Music News Digest: June 2, 2017

The Toronto Symphony Orchestra (TSO) has announced that Peter Oundjian will be honoured with the title of Conductor Emeritus when he completes his tenure as TSO Music Director at the end of the 2017/18 season. By then, Oundjian will have served in the role of Music Director for 14 seasons, the second longest tenure in TSO history (Sir Ernest MacMillan helmed the orchestra for 25 seasons).

Beginning with the 2019/20 season, Oundjian will return for a number of annual engagements, conducting the TSO at Roy Thomson Hall as part of the flagship Masterworks series. An extensive search for his replacement as Music Director is under way. Sir Andrew Davis will act as Interim Artistic Director for two seasons following the conclusion of Oundjian's tenure.

Below, Edward Top: Eruption / Peter Oundjian · TSO & TSYO

— Look for acclaimed Canadian musical Come From Away to clean up bigtime at the upcoming Dora Mavor Moore Awards, honouring Toronto’s theatre, opera and dance community. Come From Away scored eight nominations, reflecting the fact it was a commercial and critical hit in Toronto. It is now repeating that success with a Broadway run.

To be hosted by actor/musician Raoul Bhaneja, the Awards will be presented June 26 at Toronto’s Elgin Theatre.

Oh Susanna released her album A Girl In Teen City, and launched it in her Toronto hometown with two shows at The Monarch Tavern last night. The first one was an industry showcase attended by many local notables, including Warner Music head Steve Kane and Skydiggers Andy Maize and Josh Finlayson. Album producer Jim Bryson was part of the A-list combo backing Oh Susanna (aka Suzie Ungerleider). One sweet touch was the presence of Paul Brennan of the Odds at the drumkit for one song, to honour the fact that he helped inspire one of the songs on the album, a witty recollection of an experience he and Ungerleider shared in Vancouver decades ago.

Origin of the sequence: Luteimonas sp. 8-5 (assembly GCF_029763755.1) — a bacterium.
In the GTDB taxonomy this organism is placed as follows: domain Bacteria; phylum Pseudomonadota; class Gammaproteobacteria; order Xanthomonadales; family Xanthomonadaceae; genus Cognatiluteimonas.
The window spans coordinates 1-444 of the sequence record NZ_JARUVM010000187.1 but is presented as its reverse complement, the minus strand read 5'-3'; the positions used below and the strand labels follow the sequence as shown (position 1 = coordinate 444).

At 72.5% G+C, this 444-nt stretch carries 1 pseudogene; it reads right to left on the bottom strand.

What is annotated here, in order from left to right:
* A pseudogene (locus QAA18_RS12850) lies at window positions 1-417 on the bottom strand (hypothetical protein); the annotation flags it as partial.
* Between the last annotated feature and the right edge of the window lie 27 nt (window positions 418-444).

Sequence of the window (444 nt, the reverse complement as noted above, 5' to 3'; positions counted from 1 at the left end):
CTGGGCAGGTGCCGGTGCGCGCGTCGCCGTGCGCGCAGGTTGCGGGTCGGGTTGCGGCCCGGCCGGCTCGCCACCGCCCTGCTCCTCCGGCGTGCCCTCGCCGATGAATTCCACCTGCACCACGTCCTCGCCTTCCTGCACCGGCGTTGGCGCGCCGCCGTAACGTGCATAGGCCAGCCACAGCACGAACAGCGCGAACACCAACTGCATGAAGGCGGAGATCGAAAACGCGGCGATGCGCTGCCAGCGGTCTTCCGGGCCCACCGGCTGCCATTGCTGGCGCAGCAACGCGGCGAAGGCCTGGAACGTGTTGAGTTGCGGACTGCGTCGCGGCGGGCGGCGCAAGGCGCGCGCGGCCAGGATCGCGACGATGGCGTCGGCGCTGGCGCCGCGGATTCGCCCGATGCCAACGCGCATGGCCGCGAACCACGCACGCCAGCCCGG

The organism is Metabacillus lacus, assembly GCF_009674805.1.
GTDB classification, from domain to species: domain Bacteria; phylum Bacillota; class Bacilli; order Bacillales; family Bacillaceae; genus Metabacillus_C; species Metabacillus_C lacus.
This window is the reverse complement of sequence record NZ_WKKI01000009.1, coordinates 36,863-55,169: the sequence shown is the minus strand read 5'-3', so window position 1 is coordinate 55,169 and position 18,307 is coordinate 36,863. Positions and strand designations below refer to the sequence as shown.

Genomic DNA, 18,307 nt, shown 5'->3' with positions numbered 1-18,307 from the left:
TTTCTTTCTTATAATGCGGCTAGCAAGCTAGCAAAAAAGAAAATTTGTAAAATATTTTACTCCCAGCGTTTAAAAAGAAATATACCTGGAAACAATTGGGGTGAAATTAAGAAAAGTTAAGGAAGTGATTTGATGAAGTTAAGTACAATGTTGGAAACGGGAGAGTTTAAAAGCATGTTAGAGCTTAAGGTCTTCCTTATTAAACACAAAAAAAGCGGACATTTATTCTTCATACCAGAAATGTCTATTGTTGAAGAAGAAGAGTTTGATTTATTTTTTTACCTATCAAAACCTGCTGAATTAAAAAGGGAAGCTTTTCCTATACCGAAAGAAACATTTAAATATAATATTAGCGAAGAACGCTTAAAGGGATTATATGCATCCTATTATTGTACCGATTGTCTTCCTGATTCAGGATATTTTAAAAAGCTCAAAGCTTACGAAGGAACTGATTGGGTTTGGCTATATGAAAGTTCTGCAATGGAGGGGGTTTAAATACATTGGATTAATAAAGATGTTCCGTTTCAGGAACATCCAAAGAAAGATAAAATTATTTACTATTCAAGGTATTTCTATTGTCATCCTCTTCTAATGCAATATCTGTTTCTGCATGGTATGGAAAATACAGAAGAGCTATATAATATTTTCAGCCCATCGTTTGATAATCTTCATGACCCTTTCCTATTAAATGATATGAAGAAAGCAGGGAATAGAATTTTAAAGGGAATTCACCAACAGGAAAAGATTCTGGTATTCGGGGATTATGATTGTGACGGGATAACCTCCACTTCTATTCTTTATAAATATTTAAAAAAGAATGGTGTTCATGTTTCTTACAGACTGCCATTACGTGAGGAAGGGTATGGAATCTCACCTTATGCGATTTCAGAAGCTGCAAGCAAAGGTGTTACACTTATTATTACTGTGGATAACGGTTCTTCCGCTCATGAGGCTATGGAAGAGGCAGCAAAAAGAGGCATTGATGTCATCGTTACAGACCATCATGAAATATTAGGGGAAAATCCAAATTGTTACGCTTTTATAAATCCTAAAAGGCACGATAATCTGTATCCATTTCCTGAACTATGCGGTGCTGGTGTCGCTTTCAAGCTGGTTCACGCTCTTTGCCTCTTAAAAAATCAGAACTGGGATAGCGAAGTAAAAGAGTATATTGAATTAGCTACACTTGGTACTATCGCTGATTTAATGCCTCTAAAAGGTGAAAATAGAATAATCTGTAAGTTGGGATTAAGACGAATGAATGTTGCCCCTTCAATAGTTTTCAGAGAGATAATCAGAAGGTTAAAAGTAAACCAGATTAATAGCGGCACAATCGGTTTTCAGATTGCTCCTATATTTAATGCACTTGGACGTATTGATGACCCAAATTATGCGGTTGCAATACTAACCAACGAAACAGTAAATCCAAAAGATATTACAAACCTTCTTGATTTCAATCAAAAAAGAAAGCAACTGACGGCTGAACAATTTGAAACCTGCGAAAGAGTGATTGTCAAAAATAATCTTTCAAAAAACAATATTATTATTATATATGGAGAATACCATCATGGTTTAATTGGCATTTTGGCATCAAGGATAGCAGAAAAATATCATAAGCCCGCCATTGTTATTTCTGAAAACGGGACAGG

— La Voix 2 winner Renée Wilkin is red hot in Quebec with an album of soulful standards by the likes of Aretha Franklin, Stevie Wonder and Etta James — selected from the year 1967, hence the title Soul ’67. It’s a big production, with a horn line, a trio of backup singers, Hammond B3 and a guitar/bass and drums crew. She expects to deliver her second album in the new year with all original material.

Here’s her take on Etta’s “I’d Rather Go Blind”

— Two-time Juno-winning banjoist, composer and instigator Jayme Stone started out as a Deadhead, and found himself going from following the band around the country to researching their influences in the Library of Congress.

“There’s an old Zen saying about how you shouldn’t ‘seek to follow in the footsteps of the wise,’” says Stone, “but rather ‘seek what they sought.’” So he did. This led him straight to the Alan Lomax collection, which led to a treasure trove of tunes that influenced him in turn.

A musical journey through the Appalachians, the Sea Islands and the Caribbean, Jayme's new album Folklife follows the bends and bayous through the deep river of song and story. Now he’s created an album mirroring his journey, released in Canada by Borealis Records.

Listen and watch Miranda Mulholland (singer, songwriter, violinist, label owner and music festival organizer) addressing the Economic Club of Canada on the reality for music entrepreneurs in the digital age.

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